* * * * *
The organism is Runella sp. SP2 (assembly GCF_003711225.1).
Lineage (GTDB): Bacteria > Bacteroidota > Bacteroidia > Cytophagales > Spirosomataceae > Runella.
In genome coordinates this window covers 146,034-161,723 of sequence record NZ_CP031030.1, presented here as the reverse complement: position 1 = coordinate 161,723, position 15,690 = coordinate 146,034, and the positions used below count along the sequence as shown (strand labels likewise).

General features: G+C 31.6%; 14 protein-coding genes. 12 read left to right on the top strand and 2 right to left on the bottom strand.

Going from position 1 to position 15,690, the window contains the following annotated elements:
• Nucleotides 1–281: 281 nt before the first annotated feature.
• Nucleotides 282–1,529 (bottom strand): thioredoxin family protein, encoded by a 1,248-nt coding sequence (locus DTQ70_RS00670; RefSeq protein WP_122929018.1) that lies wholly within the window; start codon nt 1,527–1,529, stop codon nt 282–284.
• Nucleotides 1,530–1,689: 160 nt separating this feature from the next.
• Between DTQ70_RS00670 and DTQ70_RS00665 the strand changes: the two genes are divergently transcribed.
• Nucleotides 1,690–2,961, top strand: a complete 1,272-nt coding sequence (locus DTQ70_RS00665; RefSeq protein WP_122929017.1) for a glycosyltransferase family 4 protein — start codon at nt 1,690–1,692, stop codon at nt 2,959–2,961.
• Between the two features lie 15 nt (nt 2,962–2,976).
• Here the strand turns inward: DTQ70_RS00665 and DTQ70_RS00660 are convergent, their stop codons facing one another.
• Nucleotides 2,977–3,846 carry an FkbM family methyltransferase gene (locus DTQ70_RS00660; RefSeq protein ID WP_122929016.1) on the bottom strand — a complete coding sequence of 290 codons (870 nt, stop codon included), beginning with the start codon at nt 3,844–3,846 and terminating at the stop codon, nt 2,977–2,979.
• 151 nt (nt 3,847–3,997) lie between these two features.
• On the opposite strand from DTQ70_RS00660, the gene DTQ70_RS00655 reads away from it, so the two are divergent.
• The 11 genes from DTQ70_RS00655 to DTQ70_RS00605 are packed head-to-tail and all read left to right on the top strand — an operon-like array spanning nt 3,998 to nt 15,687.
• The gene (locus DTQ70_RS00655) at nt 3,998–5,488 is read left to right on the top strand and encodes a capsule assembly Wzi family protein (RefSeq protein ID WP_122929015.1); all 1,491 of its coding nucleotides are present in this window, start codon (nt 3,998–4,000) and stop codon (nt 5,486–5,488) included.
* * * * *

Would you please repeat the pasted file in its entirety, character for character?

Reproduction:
The organism is Runella sp. SP2 (assembly GCF_003711225.1).
Lineage (GTDB): Bacteria > Bacteroidota > Bacteroidia > Cytophagales > Spirosomataceae > Runella.
In genome coordinates this window covers 146,034-161,723 of sequence record NZ_CP031030.1, presented here as the reverse complement: position 1 = coordinate 161,723, position 15,690 = coordinate 146,034, and the positions used below count along the sequence as shown (strand labels likewise).

General features: G+C 31.6%; 14 protein-coding genes. 12 read left to right on the top strand and 2 right to left on the bottom strand.

Going from position 1 to position 15,690, the window contains the following annotated elements:
• Nucleotides 1–281: 281 nt before the first annotated feature.
• Nucleotides 282–1,529 (bottom strand): thioredoxin family protein, encoded by a 1,248-nt coding sequence (locus DTQ70_RS00670; RefSeq protein WP_122929018.1) that lies wholly within the window; start codon nt 1,527–1,529, stop codon nt 282–284.
• Nucleotides 1,530–1,689: 160 nt separating this feature from the next.
• Between DTQ70_RS00670 and DTQ70_RS00665 the strand changes: the two genes are divergently transcribed.
• Nucleotides 1,690–2,961, top strand: a complete 1,272-nt coding sequence (locus DTQ70_RS00665; RefSeq protein WP_122929017.1) for a glycosyltransferase family 4 protein — start codon at nt 1,690–1,692, stop codon at nt 2,959–2,961.
• Between the two features lie 15 nt (nt 2,962–2,976).
• Here the strand turns inward: DTQ70_RS00665 and DTQ70_RS00660 are convergent, their stop codons facing one another.
• Nucleotides 2,977–3,846 carry an FkbM family methyltransferase gene (locus DTQ70_RS00660; RefSeq protein ID WP_122929016.1) on the bottom strand — a complete coding sequence of 290 codons (870 nt, stop codon included), beginning with the start codon at nt 3,844–3,846 and terminating at the stop codon, nt 2,977–2,979.
• 151 nt (nt 3,847–3,997) lie between these two features.
• On the opposite strand from DTQ70_RS00660, the gene DTQ70_RS00655 reads away from it, so the two are divergent.
• The 11 genes from DTQ70_RS00655 to DTQ70_RS00605 are packed head-to-tail and all read left to right on the top strand — an operon-like array spanning nt 3,998 to nt 15,687.
• The gene (locus DTQ70_RS00655) at nt 3,998–5,488 is read left to right on the top strand and encodes a capsule assembly Wzi family protein (RefSeq protein ID WP_122929015.1); all 1,491 of its coding nucleotides are present in this window, start codon (nt 3,998–4,000) and stop codon (nt 5,486–5,488) included.